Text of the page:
# The average velocity of a particle

The Maxwell distribution of velocities is:

$$p (v) = (\frac{m}{2\pi K_b T})^{\frac{3}{2}} e^{\frac{-mv^2}{2 k_b T}}$$

I want to understand how to obtain the average value of the velocity. The distribution function has already been normalised, then I just have to solve for the average of the velocity:

$$< v > = \beta m \int_0^{\infty} v^2 e^{-\frac{\beta m v^2}{2}} dv$$

What I do not get is the following equality:

$$< v > = \beta m \int_0^{\infty} v^2 e^{-\frac{\beta m v^2}{2}} dv = -2\beta \frac{\partial}{\partial \beta} \int_0^{\infty} e^{-\frac{\beta m v^2}{2}} dv$$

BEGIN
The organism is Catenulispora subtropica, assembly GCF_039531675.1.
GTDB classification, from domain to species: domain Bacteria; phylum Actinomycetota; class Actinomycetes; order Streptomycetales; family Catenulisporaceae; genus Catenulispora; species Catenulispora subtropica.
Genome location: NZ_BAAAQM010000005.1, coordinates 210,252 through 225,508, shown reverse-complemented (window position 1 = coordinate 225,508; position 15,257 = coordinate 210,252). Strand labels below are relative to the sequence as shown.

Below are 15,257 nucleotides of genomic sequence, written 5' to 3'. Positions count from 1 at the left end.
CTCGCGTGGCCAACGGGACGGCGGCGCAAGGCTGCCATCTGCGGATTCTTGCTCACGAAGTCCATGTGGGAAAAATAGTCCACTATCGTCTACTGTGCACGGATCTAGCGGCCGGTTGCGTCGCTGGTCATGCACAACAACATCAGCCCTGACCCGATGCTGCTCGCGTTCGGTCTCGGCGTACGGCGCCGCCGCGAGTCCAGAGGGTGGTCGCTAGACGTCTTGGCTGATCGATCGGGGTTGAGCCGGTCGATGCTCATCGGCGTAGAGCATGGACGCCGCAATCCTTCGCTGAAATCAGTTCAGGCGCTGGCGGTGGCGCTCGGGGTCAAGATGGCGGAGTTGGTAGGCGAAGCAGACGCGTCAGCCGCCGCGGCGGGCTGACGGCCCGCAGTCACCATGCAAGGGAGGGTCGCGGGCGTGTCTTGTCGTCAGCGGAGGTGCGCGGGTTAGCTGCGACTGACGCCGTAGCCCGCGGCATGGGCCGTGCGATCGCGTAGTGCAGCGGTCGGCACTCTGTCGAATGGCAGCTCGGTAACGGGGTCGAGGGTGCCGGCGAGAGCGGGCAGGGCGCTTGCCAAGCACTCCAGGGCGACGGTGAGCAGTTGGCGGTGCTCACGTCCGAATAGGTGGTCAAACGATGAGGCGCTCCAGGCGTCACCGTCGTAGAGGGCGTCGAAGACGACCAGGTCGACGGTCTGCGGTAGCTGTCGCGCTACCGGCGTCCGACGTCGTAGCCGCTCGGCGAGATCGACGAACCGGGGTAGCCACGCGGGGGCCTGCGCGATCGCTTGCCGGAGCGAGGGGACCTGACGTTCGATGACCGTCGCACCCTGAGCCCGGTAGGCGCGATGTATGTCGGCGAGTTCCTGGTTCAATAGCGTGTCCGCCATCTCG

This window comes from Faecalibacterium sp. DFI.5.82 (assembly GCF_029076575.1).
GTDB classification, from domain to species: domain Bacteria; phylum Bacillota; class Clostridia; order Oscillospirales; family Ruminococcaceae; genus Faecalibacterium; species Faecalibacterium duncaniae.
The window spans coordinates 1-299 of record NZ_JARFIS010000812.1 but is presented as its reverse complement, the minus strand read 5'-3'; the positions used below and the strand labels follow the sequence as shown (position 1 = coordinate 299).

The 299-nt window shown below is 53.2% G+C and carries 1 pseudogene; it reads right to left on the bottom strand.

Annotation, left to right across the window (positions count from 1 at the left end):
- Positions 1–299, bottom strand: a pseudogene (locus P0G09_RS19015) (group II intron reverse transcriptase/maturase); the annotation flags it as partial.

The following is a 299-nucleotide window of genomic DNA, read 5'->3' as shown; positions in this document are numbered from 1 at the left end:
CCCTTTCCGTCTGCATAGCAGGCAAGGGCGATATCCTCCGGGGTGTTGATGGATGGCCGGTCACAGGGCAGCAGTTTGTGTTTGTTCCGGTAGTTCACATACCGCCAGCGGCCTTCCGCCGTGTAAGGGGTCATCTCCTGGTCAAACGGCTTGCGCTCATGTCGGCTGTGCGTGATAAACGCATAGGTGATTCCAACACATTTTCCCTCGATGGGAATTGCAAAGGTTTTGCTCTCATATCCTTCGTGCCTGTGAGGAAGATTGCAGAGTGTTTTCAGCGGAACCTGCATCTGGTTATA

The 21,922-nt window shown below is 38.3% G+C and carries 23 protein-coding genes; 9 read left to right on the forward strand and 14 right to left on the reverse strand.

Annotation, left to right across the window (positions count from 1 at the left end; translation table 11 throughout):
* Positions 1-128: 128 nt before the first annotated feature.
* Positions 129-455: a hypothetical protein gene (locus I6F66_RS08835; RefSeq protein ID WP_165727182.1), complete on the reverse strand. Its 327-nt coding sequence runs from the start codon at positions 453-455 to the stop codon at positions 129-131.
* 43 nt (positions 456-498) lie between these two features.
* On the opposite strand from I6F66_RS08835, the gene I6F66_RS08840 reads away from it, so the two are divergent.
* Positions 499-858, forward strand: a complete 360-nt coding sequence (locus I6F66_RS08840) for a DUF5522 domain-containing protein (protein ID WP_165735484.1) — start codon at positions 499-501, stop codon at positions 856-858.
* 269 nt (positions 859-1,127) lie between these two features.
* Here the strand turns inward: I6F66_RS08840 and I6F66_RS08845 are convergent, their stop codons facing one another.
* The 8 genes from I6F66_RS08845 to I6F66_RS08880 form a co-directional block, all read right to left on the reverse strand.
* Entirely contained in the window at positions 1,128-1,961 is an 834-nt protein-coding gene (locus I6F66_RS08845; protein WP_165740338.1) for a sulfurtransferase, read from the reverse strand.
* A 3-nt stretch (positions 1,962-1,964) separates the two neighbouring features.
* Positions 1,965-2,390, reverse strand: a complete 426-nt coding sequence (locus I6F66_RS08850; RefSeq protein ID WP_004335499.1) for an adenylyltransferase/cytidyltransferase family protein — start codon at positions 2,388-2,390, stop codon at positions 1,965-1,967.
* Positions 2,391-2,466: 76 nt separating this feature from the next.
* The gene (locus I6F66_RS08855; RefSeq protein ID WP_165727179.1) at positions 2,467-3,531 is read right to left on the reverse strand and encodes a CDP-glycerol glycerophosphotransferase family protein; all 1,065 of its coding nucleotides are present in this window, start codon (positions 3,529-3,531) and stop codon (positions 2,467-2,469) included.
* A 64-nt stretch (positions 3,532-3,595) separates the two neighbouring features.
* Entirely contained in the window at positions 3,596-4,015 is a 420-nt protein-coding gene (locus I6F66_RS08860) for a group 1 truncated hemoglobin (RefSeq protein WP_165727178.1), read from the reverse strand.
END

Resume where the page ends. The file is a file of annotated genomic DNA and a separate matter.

Why $$v^2$$ is not in the integral anymore and the operator $$\frac{\partial}{\partial \beta}$$ shows up?

I have been trying to find the reason based on the definition of kinetic energy but got nothing.

• Just evaluate the derivative on the right hand side of the equation and see that the factor of $v^2$ comes out. It's just a rewriting of the equation to make things easier. – enumaris Oct 1 '18 at 19:06

First, note that $$\frac{\partial}{\partial \beta} e^{- \beta mv^2 / 2} = - \frac{mv^2}{2} e^{-\beta mv^2/2}.$$ Thus, substituting this fact into $$\beta m \int_0^\infty v^2 e^{-\beta mv^2/2} dv$$ gives the right hand side of the equation you wrote in the original post.